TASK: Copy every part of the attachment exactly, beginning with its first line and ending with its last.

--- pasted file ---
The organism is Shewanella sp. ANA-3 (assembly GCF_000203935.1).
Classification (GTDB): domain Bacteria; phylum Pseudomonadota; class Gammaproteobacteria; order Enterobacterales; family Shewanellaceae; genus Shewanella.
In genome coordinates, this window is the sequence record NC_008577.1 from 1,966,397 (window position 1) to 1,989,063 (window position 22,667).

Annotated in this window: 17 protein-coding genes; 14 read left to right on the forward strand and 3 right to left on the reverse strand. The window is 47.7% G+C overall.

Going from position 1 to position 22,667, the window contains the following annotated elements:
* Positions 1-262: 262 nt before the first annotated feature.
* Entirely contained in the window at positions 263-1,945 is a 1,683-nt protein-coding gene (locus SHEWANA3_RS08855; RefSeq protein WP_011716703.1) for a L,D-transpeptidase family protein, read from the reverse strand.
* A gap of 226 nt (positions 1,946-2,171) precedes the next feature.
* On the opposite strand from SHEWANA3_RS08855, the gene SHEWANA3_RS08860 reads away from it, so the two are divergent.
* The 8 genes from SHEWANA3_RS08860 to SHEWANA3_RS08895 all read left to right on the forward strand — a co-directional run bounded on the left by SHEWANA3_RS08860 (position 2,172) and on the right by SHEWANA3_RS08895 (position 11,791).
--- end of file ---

The organism is Shewanella sp. ANA-3 (assembly GCF_000203935.1).
Classification (GTDB): domain Bacteria; phylum Pseudomonadota; class Gammaproteobacteria; order Enterobacterales; family Shewanellaceae; genus Shewanella.
In genome coordinates, this window is the sequence record NC_008577.1 from 1,966,397 (window position 1) to 1,989,063 (window position 22,667).

Annotated in this window: 17 protein-coding genes; 14 read left to right on the forward strand and 3 right to left on the reverse strand. The window is 47.7% G+C overall.

Going from position 1 to position 22,667, the window contains the following annotated elements:
* Positions 1-262: 262 nt before the first annotated feature.
* Entirely contained in the window at positions 263-1,945 is a 1,683-nt protein-coding gene (locus SHEWANA3_RS08855; RefSeq protein WP_011716703.1) for a L,D-transpeptidase family protein, read from the reverse strand.
* A gap of 226 nt (positions 1,946-2,171) precedes the next feature.
* On the opposite strand from SHEWANA3_RS08855, the gene SHEWANA3_RS08860 reads away from it, so the two are divergent.
* The 8 genes from SHEWANA3_RS08860 to SHEWANA3_RS08895 all read left to right on the forward strand — a co-directional run bounded on the left by SHEWANA3_RS08860 (position 2,172) and on the right by SHEWANA3_RS08895 (position 11,791).